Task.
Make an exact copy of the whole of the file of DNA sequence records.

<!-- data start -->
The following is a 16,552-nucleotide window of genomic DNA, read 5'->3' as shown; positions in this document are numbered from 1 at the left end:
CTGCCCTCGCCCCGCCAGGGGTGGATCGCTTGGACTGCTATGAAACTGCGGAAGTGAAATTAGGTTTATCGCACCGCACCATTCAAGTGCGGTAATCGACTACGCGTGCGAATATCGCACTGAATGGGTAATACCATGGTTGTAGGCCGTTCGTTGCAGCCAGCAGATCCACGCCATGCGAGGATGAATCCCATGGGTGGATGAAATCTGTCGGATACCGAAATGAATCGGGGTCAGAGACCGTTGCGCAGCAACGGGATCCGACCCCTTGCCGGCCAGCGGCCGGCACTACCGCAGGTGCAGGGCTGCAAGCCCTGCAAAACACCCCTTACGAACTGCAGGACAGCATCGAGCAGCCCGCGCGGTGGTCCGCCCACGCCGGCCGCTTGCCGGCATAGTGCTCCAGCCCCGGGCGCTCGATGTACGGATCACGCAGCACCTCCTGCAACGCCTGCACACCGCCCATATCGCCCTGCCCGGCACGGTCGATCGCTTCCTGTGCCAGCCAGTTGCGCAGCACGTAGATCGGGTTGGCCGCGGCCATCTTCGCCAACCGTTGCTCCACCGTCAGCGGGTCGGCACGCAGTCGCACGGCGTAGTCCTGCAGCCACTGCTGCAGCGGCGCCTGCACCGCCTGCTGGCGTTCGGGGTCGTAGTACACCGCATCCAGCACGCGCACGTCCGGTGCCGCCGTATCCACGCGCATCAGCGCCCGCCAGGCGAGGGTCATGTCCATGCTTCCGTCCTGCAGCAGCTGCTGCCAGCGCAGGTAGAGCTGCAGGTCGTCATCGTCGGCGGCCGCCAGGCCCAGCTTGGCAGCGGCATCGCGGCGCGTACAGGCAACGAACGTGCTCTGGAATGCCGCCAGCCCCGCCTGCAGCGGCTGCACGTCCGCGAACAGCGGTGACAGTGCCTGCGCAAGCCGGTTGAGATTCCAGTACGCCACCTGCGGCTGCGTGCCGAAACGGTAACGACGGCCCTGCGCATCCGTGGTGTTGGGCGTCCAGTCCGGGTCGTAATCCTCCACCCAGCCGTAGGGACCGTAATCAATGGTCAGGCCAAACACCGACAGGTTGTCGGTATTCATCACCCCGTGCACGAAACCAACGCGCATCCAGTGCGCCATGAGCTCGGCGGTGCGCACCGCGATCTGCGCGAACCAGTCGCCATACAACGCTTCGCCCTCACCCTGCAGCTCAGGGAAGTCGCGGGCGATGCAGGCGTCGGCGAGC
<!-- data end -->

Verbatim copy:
The following is a 16,552-nucleotide window of genomic DNA, read 5'->3' as shown; positions in this document are numbered from 1 at the left end:
CTGCCCTCGCCCCGCCAGGGGTGGATCGCTTGGACTGCTATGAAACTGCGGAAGTGAAATTAGGTTTATCGCACCGCACCATTCAAGTGCGGTAATCGACTACGCGTGCGAATATCGCACTGAATGGGTAATACCATGGTTGTAGGCCGTTCGTTGCAGCCAGCAGATCCACGCCATGCGAGGATGAATCCCATGGGTGGATGAAATCTGTCGGATACCGAAATGAATCGGGGTCAGAGACCGTTGCGCAGCAACGGGATCCGACCCCTTGCCGGCCAGCGGCCGGCACTACCGCAGGTGCAGGGCTGCAAGCCCTGCAAAACACCCCTTACGAACTGCAGGACAGCATCGAGCAGCCCGCGCGGTGGTCCGCCCACGCCGGCCGCTTGCCGGCATAGTGCTCCAGCCCCGGGCGCTCGATGTACGGATCACGCAGCACCTCCTGCAACGCCTGCACACCGCCCATATCGCCCTGCCCGGCACGGTCGATCGCTTCCTGTGCCAGCCAGTTGCGCAGCACGTAGATCGGGTTGGCCGCGGCCATCTTCGCCAACCGTTGCTCCACCGTCAGCGGGTCGGCACGCAGTCGCACGGCGTAGTCCTGCAGCCACTGCTGCAGCGGCGCCTGCACCGCCTGCTGGCGTTCGGGGTCGTAGTACACCGCATCCAGCACGCGCACGTCCGGTGCCGCCGTATCCACGCGCATCAGCGCCCGCCAGGCGAGGGTCATGTCCATGCTTCCGTCCTGCAGCAGCTGCTGCCAGCGCAGGTAGAGCTGCAGGTCGTCATCGTCGGCGGCCGCCAGGCCCAGCTTGGCAGCGGCATCGCGGCGCGTACAGGCAACGAACGTGCTCTGGAATGCCGCCAGCCCCGCCTGCAGCGGCTGCACGTCCGCGAACAGCGGTGACAGTGCCTGCGCAAGCCGGTTGAGATTCCAGTACGCCACCTGCGGCTGCGTGCCGAAACGGTAACGACGGCCCTGCGCATCCGTGGTGTTGGGCGTCCAGTCCGGGTCGTAATCCTCCACCCAGCCGTAGGGACCGTAATCAATGGTCAGGCCAAACACCGACAGGTTGTCGGTATTCATCACCCCGTGCACGAAACCAACGCGCATCCAGTGCGCCATGAGCTCGGCGGTGCGCACCGCGATCTGCGCGAACCAGTCGCCATACAACGCTTCGCCCTCACCCTGCAGCTCAGGGAAGTCGCGGGCGATGCAGGCGTCGGCGAGC